London’s deputy Mayor for policing has pledged to provide funding for more special constables in Croydon.

Kit Malthouse spoke to the Croydon Guardian about the Cops for Croydon campaign at a meeting last week.

Mr Malthouse said he was sympathetic to Croydon’s case and said funding would be made available for as many special constables as the borough could sign up.

Gavin Barwell, cabinet member for safety and cohesion, said the volunteer police force was part of the answer but Croydon still needs more full-time police.

He said: “I think specials can be part of the answer.

“One of the advantages of special constables is they have the powers of police officers but there is some limit on the time they have available, as most have full time jobs.

“The council has just signed up to a scheme to encourage its own staff to sign up and become special constables.”

Croydon Council is sponsoring council staff to become special constables through the Boroughbeat programme.

It gives paid leave for staff to undergo the four-week police training course to become special constables.

Once fully trained the new special constables are given one day off work a fortnight to patrol Croydon’s streets.

More businesses have pledged to support the council’s campaign.

Centrale centre manager David Parham said: “The recent Business Improvement District (Bid)-funded increase in local policing has had a direct impact on the success of Croydon businesses in and around the town centre.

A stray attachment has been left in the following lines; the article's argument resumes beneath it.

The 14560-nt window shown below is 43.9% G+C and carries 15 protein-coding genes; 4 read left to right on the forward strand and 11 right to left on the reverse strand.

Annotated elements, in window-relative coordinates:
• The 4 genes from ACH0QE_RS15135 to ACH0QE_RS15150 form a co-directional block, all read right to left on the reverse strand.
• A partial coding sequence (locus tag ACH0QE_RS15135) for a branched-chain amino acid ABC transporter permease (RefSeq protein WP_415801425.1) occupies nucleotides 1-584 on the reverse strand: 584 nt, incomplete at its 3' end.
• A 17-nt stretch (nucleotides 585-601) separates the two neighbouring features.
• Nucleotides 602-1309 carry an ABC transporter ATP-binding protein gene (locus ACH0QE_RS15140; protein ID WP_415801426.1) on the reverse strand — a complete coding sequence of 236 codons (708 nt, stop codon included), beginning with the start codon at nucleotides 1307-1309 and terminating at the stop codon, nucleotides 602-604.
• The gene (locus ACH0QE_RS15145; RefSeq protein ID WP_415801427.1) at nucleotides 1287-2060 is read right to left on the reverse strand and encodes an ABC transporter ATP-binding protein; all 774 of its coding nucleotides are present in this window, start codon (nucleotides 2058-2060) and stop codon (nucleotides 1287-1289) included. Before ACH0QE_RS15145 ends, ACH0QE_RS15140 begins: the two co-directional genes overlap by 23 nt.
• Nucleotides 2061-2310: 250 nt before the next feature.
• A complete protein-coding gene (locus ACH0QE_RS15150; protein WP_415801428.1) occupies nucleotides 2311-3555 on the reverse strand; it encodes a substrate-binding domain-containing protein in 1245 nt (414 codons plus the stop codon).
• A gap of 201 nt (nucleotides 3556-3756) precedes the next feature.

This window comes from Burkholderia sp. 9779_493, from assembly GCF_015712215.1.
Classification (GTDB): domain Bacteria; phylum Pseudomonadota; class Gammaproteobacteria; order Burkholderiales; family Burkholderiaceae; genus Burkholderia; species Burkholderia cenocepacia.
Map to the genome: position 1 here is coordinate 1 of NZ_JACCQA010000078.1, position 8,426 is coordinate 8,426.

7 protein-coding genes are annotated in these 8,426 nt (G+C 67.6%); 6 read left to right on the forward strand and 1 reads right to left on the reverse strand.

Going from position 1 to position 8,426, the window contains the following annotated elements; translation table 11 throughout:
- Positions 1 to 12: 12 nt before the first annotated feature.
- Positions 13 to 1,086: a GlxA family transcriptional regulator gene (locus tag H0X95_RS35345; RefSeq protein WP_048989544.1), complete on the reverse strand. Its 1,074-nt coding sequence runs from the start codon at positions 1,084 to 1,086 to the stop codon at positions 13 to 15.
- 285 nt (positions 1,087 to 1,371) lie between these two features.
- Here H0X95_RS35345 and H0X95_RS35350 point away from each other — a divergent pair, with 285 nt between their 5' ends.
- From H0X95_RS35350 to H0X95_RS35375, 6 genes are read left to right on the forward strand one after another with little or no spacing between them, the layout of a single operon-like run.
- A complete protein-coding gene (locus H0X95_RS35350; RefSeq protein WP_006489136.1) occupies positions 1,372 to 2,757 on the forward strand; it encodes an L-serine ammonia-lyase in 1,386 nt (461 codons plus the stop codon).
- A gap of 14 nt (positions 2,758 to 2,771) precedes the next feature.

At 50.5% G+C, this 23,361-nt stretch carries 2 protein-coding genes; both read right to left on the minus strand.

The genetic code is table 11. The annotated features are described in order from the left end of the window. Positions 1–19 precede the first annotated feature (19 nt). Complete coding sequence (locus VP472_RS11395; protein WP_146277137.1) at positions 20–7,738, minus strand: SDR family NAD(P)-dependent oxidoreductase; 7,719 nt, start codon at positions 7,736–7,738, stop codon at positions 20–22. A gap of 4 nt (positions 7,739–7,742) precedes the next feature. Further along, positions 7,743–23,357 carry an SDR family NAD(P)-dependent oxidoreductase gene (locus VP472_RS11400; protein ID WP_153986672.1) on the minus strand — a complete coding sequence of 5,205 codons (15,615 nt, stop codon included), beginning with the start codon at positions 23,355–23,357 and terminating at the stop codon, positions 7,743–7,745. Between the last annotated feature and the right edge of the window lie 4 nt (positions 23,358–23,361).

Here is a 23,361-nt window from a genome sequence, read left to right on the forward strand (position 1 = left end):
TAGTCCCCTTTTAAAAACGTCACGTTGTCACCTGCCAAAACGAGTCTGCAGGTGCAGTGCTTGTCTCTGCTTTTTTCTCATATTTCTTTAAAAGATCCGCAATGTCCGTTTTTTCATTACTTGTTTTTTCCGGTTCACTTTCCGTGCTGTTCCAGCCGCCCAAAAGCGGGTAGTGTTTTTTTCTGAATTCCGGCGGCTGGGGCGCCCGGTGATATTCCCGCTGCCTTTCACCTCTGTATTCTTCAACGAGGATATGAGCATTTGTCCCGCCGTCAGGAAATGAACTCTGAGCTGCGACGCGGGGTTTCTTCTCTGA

“By reducing general crime levels, improving security for businesses and establishing a safer Croydon for local and visiting shoppers, the Bid initiative has already gone a long way to entice consumers to the area.

“With further resources allowing the provision of additional officers on the streets, Croydon could further strengthen its position as one of the key shopping destinations in the UK.

“I’m therefore strongly backing this call to the Mayor.”

Andrew Bauer, chairman of Croydon Business Crime Reduction Partnership, said: “Working in close partnership with the police and the Bid town centre team, the CBCP (Croydon Business Crime Reduction Partnership ) has had significant success in reducing theft and anti-social behaviour in town centre retail premises since its launch in August 2009.

“The availability of police officers to respond to incidents is a key component of the scheme, and any initiative to increase their numbers has the full support of the CBCP, as we believe the deployment of additional officers in the town centre would have an immediate and very positive impact on the shopping experience, under-pinning Croydon`s future aspirations to achieve economic growth and city status.”